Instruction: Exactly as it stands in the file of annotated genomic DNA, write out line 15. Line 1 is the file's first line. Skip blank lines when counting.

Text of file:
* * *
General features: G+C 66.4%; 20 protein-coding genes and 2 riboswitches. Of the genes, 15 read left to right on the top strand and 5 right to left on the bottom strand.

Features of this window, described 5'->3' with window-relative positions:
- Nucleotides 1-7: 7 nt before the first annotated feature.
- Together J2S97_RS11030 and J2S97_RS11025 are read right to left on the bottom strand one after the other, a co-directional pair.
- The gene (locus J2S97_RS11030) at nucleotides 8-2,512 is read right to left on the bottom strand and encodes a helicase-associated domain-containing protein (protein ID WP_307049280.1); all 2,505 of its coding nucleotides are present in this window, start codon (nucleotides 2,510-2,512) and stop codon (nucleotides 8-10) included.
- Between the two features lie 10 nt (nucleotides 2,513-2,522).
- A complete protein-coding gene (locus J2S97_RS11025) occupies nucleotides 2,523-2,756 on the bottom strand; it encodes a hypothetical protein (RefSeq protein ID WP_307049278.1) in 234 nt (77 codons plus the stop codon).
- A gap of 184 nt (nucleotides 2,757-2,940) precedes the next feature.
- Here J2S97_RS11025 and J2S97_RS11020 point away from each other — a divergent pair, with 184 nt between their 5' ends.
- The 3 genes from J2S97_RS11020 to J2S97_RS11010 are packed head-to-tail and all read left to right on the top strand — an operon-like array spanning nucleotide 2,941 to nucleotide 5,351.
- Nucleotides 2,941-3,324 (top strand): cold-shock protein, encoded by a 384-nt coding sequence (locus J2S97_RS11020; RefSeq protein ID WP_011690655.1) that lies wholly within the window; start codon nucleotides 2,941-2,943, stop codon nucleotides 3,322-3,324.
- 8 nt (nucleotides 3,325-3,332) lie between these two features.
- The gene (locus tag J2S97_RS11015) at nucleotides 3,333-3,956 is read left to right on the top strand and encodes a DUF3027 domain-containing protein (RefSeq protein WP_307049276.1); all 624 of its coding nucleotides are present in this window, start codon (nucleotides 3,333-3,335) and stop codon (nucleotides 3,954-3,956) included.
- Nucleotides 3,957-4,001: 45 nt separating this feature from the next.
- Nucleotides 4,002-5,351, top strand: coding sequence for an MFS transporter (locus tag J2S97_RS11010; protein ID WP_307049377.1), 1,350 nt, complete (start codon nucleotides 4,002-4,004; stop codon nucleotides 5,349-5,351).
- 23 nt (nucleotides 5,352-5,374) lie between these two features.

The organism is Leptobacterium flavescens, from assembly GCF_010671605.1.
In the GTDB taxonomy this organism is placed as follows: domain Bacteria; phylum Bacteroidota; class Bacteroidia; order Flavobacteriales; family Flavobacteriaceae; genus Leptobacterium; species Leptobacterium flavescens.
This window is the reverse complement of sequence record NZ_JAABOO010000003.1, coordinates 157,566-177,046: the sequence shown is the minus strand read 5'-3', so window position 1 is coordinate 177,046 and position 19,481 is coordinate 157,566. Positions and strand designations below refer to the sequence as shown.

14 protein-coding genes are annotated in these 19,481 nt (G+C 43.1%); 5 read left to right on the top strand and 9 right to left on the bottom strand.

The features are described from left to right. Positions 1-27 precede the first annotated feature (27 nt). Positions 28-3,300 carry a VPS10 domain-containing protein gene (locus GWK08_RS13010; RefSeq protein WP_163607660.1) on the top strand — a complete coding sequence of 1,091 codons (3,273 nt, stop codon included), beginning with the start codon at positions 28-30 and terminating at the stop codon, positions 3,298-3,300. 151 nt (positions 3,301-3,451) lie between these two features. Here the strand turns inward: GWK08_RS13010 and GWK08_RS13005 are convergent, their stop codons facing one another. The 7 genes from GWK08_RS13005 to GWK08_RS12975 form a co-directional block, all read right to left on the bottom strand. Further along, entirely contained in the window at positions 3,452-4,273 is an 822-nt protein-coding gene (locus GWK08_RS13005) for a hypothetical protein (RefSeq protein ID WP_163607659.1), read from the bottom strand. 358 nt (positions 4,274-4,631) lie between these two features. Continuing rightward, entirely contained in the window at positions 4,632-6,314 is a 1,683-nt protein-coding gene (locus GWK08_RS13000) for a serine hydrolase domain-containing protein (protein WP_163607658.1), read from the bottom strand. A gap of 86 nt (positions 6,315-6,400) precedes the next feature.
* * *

- Nucleotides 4,002-5,351, top strand: coding sequence for an MFS transporter (locus tag J2S97_RS11010; protein ID WP_307049377.1), 1,350 nt, complete (start codon nucleotides 4,002-4,004; stop codon nucleotides 5,349-5,351).